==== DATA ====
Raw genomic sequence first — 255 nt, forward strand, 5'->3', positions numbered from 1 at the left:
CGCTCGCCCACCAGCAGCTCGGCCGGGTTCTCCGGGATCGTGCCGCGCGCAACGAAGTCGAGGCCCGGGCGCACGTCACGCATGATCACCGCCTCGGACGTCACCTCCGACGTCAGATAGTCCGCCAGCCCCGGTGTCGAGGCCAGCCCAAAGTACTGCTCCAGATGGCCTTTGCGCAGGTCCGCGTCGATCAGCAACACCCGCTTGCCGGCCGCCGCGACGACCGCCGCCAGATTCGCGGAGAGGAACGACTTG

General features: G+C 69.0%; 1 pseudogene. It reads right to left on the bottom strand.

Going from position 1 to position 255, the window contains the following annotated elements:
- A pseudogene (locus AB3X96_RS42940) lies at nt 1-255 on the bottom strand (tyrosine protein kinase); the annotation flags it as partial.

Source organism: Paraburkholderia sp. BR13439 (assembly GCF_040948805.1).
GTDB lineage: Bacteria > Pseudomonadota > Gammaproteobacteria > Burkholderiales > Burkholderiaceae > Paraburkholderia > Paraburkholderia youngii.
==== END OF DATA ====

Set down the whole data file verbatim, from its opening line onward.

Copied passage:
Raw genomic sequence first — 255 nt, forward strand, 5'->3', positions numbered from 1 at the left:
CGCTCGCCCACCAGCAGCTCGGCCGGGTTCTCCGGGATCGTGCCGCGCGCAACGAAGTCGAGGCCCGGGCGCACGTCACGCATGATCACCGCCTCGGACGTCACCTCCGACGTCAGATAGTCCGCCAGCCCCGGTGTCGAGGCCAGCCCAAAGTACTGCTCCAGATGGCCTTTGCGCAGGTCCGCGTCGATCAGCAACACCCGCTTGCCGGCCGCCGCGACGACCGCCGCCAGATTCGCGGAGAGGAACGACTTG

General features: G+C 69.0%; 1 pseudogene. It reads right to left on the bottom strand.

Going from position 1 to position 255, the window contains the following annotated elements:
- A pseudogene (locus AB3X96_RS42940) lies at nt 1-255 on the bottom strand (tyrosine protein kinase); the annotation flags it as partial.

Source organism: Paraburkholderia sp. BR13439 (assembly GCF_040948805.1).
GTDB lineage: Bacteria > Pseudomonadota > Gammaproteobacteria > Burkholderiales > Burkholderiaceae > Paraburkholderia > Paraburkholderia youngii.